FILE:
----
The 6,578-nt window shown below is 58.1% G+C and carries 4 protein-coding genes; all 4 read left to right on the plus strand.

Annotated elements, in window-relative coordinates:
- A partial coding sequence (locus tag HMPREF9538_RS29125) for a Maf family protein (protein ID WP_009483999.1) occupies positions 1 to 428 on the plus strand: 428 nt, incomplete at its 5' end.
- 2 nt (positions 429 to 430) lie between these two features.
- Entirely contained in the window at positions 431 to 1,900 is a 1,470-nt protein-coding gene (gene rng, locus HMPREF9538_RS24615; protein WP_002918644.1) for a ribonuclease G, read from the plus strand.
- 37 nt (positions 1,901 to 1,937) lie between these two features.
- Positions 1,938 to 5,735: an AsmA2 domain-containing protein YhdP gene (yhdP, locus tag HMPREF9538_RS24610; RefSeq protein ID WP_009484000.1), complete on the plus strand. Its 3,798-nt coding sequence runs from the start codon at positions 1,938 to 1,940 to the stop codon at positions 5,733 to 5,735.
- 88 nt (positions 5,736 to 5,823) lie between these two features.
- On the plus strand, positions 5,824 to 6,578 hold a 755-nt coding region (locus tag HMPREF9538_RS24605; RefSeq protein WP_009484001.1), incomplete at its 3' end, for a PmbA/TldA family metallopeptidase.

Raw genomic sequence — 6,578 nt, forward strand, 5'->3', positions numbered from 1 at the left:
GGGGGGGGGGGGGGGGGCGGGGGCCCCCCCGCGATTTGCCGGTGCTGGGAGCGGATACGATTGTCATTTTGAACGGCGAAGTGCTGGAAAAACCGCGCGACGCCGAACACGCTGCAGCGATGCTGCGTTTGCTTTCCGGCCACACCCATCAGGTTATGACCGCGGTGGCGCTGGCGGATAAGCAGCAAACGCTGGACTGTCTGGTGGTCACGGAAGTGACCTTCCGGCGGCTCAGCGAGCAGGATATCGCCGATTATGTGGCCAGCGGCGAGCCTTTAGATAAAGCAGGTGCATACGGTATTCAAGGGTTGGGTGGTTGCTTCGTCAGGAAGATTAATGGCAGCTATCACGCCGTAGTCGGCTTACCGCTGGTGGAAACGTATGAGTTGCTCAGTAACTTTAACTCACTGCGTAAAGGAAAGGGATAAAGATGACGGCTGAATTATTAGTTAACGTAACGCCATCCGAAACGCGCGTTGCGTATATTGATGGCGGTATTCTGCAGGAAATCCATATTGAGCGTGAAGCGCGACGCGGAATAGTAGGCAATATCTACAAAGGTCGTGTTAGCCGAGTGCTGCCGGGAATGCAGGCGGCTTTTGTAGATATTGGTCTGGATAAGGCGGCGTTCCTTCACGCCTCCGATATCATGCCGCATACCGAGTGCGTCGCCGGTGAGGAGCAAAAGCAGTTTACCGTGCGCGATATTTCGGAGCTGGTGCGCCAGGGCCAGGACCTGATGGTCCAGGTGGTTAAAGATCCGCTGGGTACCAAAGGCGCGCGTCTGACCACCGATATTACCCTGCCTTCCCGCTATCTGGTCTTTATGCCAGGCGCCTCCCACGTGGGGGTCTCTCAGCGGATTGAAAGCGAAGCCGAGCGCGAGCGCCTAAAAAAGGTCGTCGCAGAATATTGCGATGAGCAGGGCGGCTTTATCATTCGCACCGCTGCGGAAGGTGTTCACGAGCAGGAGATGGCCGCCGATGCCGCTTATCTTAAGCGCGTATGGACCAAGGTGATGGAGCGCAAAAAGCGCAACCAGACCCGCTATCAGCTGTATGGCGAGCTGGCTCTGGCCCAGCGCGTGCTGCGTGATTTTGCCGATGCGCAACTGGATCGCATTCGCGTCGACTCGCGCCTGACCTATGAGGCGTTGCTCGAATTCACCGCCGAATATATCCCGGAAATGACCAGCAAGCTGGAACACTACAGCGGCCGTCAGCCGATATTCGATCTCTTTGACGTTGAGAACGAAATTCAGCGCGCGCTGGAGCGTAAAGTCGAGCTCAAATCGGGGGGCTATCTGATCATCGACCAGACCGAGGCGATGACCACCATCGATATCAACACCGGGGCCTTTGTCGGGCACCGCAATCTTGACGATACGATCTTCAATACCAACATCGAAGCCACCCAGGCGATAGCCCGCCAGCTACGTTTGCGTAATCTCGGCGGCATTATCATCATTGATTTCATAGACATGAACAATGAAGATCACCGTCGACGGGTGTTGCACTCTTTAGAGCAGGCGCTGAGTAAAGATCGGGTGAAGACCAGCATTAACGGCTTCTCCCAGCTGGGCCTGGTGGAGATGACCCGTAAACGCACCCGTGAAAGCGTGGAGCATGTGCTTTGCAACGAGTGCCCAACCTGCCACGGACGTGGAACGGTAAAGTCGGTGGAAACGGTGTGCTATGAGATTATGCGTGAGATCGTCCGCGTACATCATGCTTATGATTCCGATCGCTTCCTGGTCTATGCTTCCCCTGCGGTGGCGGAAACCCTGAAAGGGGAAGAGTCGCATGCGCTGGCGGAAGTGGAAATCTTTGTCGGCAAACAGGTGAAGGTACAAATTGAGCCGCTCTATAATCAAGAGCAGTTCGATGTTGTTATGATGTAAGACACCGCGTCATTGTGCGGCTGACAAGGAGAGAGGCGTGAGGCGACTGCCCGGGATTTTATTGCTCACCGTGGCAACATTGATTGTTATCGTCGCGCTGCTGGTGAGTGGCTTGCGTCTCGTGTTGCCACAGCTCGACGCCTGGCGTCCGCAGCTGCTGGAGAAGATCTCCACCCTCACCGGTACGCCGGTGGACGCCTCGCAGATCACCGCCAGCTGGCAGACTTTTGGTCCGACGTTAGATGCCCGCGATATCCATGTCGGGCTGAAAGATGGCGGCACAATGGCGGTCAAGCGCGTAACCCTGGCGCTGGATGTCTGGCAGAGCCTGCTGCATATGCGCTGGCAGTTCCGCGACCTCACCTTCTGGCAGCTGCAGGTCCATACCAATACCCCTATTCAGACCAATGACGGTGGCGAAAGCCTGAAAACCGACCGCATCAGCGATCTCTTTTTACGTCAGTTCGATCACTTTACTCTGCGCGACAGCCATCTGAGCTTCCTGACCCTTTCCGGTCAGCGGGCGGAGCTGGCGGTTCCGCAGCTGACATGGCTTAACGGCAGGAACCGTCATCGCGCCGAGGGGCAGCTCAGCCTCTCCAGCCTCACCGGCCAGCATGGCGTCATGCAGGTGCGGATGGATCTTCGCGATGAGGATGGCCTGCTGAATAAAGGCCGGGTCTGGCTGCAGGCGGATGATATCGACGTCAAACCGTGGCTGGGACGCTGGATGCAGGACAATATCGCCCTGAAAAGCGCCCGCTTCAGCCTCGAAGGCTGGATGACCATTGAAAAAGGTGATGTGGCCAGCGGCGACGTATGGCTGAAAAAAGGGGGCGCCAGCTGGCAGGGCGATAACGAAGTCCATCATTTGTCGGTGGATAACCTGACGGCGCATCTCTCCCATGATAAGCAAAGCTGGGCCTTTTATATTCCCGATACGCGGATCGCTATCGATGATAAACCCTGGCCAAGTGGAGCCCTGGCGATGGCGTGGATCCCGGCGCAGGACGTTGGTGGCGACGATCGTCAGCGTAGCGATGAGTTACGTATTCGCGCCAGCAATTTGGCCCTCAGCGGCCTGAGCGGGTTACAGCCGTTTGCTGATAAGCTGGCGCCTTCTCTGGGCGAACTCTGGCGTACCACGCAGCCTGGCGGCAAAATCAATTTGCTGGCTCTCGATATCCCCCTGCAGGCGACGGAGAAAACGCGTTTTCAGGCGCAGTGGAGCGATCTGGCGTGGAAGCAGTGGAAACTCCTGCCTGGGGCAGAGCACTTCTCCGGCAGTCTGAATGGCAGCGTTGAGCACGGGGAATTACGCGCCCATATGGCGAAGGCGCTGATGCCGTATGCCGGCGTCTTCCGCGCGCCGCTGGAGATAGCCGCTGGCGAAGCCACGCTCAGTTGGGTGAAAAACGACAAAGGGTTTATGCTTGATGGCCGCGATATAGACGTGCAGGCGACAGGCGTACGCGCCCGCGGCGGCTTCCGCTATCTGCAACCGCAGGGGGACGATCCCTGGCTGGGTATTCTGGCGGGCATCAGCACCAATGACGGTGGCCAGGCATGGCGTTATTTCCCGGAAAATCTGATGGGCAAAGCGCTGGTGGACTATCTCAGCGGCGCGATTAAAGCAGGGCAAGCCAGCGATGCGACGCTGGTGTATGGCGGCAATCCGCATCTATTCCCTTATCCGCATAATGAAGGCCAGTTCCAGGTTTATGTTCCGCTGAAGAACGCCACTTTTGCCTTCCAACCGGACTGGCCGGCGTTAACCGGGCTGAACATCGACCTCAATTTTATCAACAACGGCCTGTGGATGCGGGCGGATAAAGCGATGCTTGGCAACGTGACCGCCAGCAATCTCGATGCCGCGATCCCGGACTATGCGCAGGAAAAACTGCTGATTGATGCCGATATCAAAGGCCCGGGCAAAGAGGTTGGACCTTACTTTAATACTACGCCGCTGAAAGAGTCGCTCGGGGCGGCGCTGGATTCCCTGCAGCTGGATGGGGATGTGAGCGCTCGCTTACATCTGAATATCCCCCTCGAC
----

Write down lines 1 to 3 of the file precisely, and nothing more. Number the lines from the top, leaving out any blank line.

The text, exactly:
The 6,578-nt window shown below is 58.1% G+C and carries 4 protein-coding genes; all 4 read left to right on the plus strand.

Annotated elements, in window-relative coordinates:
- A partial coding sequence (locus tag HMPREF9538_RS29125) for a Maf family protein (protein ID WP_009483999.1) occupies positions 1 to 428 on the plus strand: 428 nt, incomplete at its 5' end.